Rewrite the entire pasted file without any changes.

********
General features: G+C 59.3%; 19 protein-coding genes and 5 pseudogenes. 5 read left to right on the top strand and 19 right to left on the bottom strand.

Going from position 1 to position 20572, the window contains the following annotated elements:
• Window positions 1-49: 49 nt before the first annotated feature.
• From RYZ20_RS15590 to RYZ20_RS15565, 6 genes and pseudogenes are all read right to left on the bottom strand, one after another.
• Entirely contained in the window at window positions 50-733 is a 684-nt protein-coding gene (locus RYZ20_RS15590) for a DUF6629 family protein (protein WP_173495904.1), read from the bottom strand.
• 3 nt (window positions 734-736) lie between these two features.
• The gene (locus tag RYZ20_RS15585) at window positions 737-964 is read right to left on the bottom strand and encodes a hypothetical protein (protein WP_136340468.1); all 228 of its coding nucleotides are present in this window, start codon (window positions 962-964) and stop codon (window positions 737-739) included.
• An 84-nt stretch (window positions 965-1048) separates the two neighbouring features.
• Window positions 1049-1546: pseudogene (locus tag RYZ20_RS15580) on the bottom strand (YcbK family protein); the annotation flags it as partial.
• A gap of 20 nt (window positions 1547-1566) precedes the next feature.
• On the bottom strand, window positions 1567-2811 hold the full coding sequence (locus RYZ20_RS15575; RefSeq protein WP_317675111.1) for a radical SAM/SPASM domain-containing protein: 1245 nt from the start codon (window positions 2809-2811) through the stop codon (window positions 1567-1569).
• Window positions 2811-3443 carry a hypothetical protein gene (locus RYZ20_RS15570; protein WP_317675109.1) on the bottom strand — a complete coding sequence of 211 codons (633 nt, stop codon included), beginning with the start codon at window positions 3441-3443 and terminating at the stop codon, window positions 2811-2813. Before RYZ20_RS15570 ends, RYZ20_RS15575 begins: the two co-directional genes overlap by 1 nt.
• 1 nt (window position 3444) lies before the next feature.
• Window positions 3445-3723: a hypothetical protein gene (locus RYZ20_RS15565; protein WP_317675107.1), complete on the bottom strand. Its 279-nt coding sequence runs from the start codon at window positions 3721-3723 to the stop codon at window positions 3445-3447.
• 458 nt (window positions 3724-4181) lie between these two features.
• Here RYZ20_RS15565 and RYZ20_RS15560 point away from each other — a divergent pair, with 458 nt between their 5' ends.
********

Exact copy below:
General features: G+C 59.3%; 19 protein-coding genes and 5 pseudogenes. 5 read left to right on the top strand and 19 right to left on the bottom strand.

Going from position 1 to position 20572, the window contains the following annotated elements:
• Window positions 1-49: 49 nt before the first annotated feature.
• From RYZ20_RS15590 to RYZ20_RS15565, 6 genes and pseudogenes are all read right to left on the bottom strand, one after another.
• Entirely contained in the window at window positions 50-733 is a 684-nt protein-coding gene (locus RYZ20_RS15590) for a DUF6629 family protein (protein WP_173495904.1), read from the bottom strand.
• 3 nt (window positions 734-736) lie between these two features.
• The gene (locus tag RYZ20_RS15585) at window positions 737-964 is read right to left on the bottom strand and encodes a hypothetical protein (protein WP_136340468.1); all 228 of its coding nucleotides are present in this window, start codon (window positions 962-964) and stop codon (window positions 737-739) included.
• An 84-nt stretch (window positions 965-1048) separates the two neighbouring features.
• Window positions 1049-1546: pseudogene (locus tag RYZ20_RS15580) on the bottom strand (YcbK family protein); the annotation flags it as partial.
• A gap of 20 nt (window positions 1547-1566) precedes the next feature.
• On the bottom strand, window positions 1567-2811 hold the full coding sequence (locus RYZ20_RS15575; RefSeq protein WP_317675111.1) for a radical SAM/SPASM domain-containing protein: 1245 nt from the start codon (window positions 2809-2811) through the stop codon (window positions 1567-1569).
• Window positions 2811-3443 carry a hypothetical protein gene (locus RYZ20_RS15570; protein WP_317675109.1) on the bottom strand — a complete coding sequence of 211 codons (633 nt, stop codon included), beginning with the start codon at window positions 3441-3443 and terminating at the stop codon, window positions 2811-2813. Before RYZ20_RS15570 ends, RYZ20_RS15575 begins: the two co-directional genes overlap by 1 nt.
• 1 nt (window position 3444) lies before the next feature.
• Window positions 3445-3723: a hypothetical protein gene (locus RYZ20_RS15565; protein WP_317675107.1), complete on the bottom strand. Its 279-nt coding sequence runs from the start codon at window positions 3721-3723 to the stop codon at window positions 3445-3447.
• 458 nt (window positions 3724-4181) lie between these two features.
• Here RYZ20_RS15565 and RYZ20_RS15560 point away from each other — a divergent pair, with 458 nt between their 5' ends.